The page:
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Well, not exactly a today's find, but, I just took it out of a week's soaking in Evaporust today. I found it at a fairly old location and would like to get more info from you watch and handwriting experts out there. I don't see any maker's name anywhere, but, I do see some serial? numbers. There is one on the mechanism and one of the inner flap, and they match. It looks to be silver plated copper near as I can tell. Nothing but rust on the face side, and there is still a lot of rust on the back, so, there may be other numbers, logos, or a maker's mark there somewhere. The inner cover has a name engraved on it. I'm not very good figuring out fancy writing like this, but, it looks like Louis Jacot Locle to me. Locke makes more sense than Locle, but, it just doesn't look like a K to me. Opinions?
Cool!!! Cleanup did Nice!! Silver or Silver Plate, all those old pocket watches are fun to find!!! Congrats!!!
 
OP
cudamark

cudamark

Gold Member
Mar 16, 2011
12,239
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San Diego
🏆 Honorable Mentions:
3
Detector(s) used
XP Deus 2, Equinox 800, Fisher Impulse AQ, E-Trac, 3 Excal 1000's, White's TM808, VibraProbe, 15" NEL Attack, 5X10 Joey, Steath 920ix and 720i, TRX, etc....
Primary Interest:
All Treasure Hunting
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It has a hallmark, but, I can't quite make out what it is. Looks more like a bird (a turkey maybe?) The box has 0,800 in it, and there's a JH stamped below and left of that, and an 8 stamped in the lower right. Toward the bottom is 47554 which I presume is the serial number and it is stamped into the outer cover and inner mechanism frame as well. I'll try and get a decent photo of the hallmark.......
 
OP
cudamark

cudamark

Gold Member
Mar 16, 2011
12,239
12,001
San Diego
🏆 Honorable Mentions:
3
Detector(s) used
XP Deus 2, Equinox 800, Fisher Impulse AQ, E-Trac, 3 Excal 1000's, White's TM808, VibraProbe, 15" NEL Attack, 5X10 Joey, Steath 920ix and 720i, TRX, etc....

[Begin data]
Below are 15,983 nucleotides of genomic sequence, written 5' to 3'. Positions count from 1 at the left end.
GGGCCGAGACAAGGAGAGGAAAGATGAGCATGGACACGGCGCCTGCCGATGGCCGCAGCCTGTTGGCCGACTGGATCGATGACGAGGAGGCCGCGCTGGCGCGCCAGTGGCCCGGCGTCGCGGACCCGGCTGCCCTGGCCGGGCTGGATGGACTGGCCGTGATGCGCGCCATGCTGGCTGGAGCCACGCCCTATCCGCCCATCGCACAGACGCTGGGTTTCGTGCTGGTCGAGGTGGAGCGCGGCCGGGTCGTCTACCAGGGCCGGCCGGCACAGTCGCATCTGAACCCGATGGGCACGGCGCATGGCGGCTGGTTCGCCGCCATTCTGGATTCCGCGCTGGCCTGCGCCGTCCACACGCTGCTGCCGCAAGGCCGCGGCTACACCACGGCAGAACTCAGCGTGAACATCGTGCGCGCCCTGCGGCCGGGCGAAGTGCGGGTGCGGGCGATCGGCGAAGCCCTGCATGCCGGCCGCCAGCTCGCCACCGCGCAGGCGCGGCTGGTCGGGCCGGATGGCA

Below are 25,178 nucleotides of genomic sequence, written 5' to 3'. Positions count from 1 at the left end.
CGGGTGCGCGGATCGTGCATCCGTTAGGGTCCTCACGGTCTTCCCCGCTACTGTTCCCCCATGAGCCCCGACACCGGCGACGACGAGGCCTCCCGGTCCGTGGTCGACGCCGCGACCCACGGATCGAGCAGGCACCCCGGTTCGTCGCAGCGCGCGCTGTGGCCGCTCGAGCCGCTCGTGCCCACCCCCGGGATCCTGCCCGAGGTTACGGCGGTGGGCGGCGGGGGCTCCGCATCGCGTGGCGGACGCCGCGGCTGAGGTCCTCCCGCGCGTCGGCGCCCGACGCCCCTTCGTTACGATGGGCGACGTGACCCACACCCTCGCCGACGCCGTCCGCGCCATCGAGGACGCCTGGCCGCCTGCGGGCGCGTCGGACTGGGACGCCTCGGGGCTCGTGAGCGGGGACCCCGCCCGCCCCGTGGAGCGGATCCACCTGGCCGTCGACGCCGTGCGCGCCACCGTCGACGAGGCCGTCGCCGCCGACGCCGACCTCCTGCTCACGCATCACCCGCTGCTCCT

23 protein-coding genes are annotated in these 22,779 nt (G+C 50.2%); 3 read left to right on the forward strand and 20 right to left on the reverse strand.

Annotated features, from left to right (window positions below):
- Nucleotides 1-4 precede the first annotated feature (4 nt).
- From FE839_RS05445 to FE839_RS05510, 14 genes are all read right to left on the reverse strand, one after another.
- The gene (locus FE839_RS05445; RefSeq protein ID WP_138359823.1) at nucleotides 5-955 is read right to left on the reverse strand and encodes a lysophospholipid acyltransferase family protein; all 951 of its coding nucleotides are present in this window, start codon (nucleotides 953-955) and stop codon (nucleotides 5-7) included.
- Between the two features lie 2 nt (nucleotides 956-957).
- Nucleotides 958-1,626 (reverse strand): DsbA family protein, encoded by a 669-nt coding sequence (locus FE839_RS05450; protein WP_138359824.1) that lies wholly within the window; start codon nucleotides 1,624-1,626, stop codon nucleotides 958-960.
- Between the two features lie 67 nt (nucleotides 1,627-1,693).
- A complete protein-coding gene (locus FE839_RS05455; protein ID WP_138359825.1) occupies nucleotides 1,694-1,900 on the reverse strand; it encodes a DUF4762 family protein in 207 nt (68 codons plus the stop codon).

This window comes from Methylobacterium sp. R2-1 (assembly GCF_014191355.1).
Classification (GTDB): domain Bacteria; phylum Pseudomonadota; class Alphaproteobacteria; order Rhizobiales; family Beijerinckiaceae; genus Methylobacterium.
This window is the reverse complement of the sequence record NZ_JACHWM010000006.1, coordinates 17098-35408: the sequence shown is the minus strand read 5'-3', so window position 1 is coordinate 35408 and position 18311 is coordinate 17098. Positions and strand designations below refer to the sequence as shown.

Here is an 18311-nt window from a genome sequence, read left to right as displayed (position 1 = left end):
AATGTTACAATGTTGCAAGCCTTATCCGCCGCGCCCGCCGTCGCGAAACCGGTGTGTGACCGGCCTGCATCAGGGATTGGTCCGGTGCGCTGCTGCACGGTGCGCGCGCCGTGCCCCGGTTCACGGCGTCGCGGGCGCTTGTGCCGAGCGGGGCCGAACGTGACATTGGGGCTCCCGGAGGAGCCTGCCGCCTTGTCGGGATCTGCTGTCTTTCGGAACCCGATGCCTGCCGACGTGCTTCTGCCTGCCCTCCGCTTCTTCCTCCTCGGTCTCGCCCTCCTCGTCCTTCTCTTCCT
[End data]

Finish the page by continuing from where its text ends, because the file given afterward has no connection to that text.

Primary Interest:
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Here's a couple of photos that may help. The hall mark in question is above the 800 box. In looking at the one, I see what looks like a tiny T inside the hallmark box.
 

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Red-Coat

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Dec 23, 2019
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Thanks. That helps. Although I said a new standard of .935 was introduced at the end of 1887 (largely to ensure compliance with the British Sterling standard), it was still permitted to produce to the .800 standard until the true Sterling standard of .925 was introduced on 20th June 1933.



Most case-makers didn’t want to carry two standards of silver and produced only in .935 (with a bear or three bears mark) for export from 1888 onwards. Non-exporters, those prepared to have two standards in operation, and especially those who didn’t regard Britain as an export customer continued to use .800 silver. The mark for .800 from 1880 until 19th June 1933 was a standing bird called a “coq de bruyère” facing right, like this:

Coq de Bruyere.jpg

That translates to English as “heather cock”, which we also know as a “wood grouse” or “capercaillie”. So 1880 would be the earliest possible date for the case (and 1933 the latest possible), but there only seems to be a record of watches marked for Louis Jacot of Le Locle from about 1900 onwards.

I can’t make out the “tiny T” in the hallmark box but, if you’re seeing it correctly, it will be for the Bureaux de Contrôle (assay office) in Tramelan, Switzerland. That would make sense as the nearest assay office to Le Locle… it’s about 20 miles away.

The ‘JH’ maker mark doesn’t ring any bells I’m afraid.